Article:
- Hundreds of partnerships with local businesses and organizations, helping to strengthen the Massachusetts workforce and economy. Thus far, MCC’s economic impact has been $146 million in the commonwealth.
- Cumulatively, MCC’s economic impact has been $146 million in the Commonwealth.
MCC’s 20 years of experience with online education has positioned the college well to begin the fall 2020 semester completely online, to safeguard against Covid-19 contagion. Middlesex actually offers some online programs across the country.
“Throughout its 50 years, Middlesex has striven to guide students on their paths, to give them opportunities they might not have gotten elsewhere, and to mark the college as a leader throughout the community,” said Dr. James Mabry of Bedford, the college’s fourth and current president.
“As a community college, Middlesex is in a unique position to support a diverse population of students,” he continued. “The personal back-stories of the students are inspirational, heartwarming, and uplifting. The support of this family network provides the backdrop for so many Middlesex success stories.”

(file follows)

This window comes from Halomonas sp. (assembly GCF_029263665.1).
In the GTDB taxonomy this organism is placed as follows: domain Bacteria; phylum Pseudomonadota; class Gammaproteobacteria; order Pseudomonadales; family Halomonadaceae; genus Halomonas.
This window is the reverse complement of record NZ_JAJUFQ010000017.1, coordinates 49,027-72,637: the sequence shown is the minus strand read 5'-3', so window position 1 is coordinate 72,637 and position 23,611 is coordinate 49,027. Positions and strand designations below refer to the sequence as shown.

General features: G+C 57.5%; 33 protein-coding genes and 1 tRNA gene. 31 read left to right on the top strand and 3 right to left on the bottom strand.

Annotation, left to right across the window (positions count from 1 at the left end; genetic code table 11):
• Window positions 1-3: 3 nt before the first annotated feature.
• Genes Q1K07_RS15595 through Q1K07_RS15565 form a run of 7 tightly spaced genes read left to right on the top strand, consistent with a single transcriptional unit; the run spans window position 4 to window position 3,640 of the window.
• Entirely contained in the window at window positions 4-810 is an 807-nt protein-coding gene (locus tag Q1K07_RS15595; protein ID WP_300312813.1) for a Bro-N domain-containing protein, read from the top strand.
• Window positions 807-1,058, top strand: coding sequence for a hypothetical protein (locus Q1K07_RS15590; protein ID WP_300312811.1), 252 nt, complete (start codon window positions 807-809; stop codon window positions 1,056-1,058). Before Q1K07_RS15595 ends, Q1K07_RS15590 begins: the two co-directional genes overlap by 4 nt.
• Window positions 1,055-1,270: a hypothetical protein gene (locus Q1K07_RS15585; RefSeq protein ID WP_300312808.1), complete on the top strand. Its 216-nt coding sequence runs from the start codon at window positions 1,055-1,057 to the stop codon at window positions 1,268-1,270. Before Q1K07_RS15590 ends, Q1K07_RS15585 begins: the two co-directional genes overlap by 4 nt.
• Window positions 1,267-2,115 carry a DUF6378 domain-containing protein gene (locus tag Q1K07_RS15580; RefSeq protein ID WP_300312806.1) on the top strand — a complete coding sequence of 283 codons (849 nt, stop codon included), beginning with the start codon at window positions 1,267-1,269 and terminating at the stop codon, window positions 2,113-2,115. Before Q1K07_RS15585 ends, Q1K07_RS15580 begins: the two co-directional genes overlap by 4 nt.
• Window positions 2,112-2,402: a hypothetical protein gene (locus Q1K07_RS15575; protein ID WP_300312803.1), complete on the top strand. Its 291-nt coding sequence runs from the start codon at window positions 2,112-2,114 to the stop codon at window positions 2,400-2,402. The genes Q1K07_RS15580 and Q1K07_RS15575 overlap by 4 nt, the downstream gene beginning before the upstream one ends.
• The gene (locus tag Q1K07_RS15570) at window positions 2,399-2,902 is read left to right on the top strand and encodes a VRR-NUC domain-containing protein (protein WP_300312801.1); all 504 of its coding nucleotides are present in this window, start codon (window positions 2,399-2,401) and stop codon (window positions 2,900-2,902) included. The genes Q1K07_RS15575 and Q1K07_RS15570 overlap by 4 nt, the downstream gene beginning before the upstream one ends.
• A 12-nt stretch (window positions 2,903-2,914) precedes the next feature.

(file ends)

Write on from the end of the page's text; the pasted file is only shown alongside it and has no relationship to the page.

One prominent graduate marking the milestone is Joe Orfant of Boston, a member of the first graduating class in 1972. He subsequently earned a degree in architecture at Yale University and spent 35years as a professional focusing on planning and environmental
issues. Most recently he headed the Bureau of Planning, Design, and Resource Protection for the state Department of Conservation and Recreation.
“Today’s students are faced with an almost unimaginable global challenge and their Middlesex experience will be different but uniquely their own. The perspective of half a century tells me so,” Orfant commented. “Each generation confronts new challenges and gets to build it anew.”
“Student success is the main mission of Middlesex and this includes building a sense of community on campus,” Dr. Mabry declared, adding, “MCC is an extended family, from the nurturing roles of mentors and teachers that each of the college’s faculty members play, to the advisors, support staffers, and administrators who help provide the services needed to guide each student to achieve their personal successes.
The college is looking for testimony from graduates and former students. To join MCC’s free alumni association, contact Amy Lee, director of annual giving and alumni relations, at email@example.com or 978-656-3028, or visit www.middlesex.mass.edu/alumni/
A spokesman for the college acknowledged that “the college celebrates its achievement at a time when many are suffering worldwide, including within the MCC family. Since the spring 2020 semester, the pandemic has created an unprecedented obstacle that MCC students, faculty, staff, and administrators continue to face together. Much innovation, hard work, and dedication went into these past few months – reminiscent of how Middlesex has endured throughout the college’s storied history.”
Mike Rosenberg can be reached at firstname.lastname@example.org, or 781-983-1763